Emmaline Bowman 11:41

Yeah, well, you kind of hit the nail on the head in yourself, because when you're a child, what you're exposed to sticks with you for life, and I'm finding, you know, from growing up in the country, and observing what happens in urban environments, and seeing a very different way that, you know, people are growing up. And I think having that connection to your natural world, and the landscape is really important, because it gives you a grounding and an appreciation for the complexities of our earth, and all the ecosystems. And it also, I feel like it helps you mentally as well, because you realise that you're not the most important thing in the whole wide world, that there is this whole complex organism working together, and that we are all working together, whether that be, you know, it could be just your team members, you know, we start to unpack that and understand at very young age, it's really beneficial. But yeah, I find that I want to ignite that through these designs. So when kids are at home, you know, they're getting out into the garden, and they are seeing these, these, these systems are seeing the plants just like what you did. And then I find that when they grow into human beings, they kind of have a better appreciation. And they kind of go on a really interesting path. Because I find that happens a lot with the people who I meet in the industry and in other industries, they have a wonderful story to tell. And it starts from a young age. Yeah. And do you work with? Do some of your clients have kids as well that you're able to see them interacting in the lens? Yeah, yeah, we've touched on that. So a lot of a lot of the people that we work with have children. So we really inspire nature play and all those elements into the, into our Designs. And if it's not, parents, it's grandparents. And they are also also into getting their grandchildren to play, you know. So that is a really big part of what we want to do and what we want to design for so that these kids are sort of seeing it. And at the same time, it brings out the inner child to the parents as well, because it can take you right back to that time when you were climbing a tree. And when you were looking at it, and you think you got it so weird, either. Those are the things so it's I think it's really beautiful. It grounds us and we really need that grounding at the moment, I find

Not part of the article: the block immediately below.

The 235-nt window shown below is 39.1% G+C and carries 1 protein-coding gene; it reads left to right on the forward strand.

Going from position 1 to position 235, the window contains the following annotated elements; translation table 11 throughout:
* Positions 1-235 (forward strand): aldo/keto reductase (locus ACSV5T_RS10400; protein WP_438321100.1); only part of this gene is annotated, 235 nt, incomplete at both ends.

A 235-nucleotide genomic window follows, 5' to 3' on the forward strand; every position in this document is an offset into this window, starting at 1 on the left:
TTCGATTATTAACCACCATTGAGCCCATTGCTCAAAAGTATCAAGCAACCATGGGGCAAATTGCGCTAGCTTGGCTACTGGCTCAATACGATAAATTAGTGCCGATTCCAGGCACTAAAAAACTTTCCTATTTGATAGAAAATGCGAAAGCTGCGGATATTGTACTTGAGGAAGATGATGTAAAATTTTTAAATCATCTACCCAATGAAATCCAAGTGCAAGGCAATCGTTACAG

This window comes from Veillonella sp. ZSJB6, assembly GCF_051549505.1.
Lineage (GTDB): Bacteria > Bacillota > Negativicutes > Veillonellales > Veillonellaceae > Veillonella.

Tara Cull - ArchiEnglish 14:09

I think so. I mean, you know, at the moment, all the kids that I work with, they just they've got their heads in their iPads, or they're watching TV, and it's sometimes a bit of a fight to sort of get them to go outside. So I imagine having that space where there's a lot of diversity, plant diversity, different landscapes, they can kind of run and play, things like that in their backyard, then that really encourages them. And so do you work mostly with residential clients? Or do you work on say, big commercial projects? Or could you talk us through that? A little bit?

Emmaline Bowman 14:46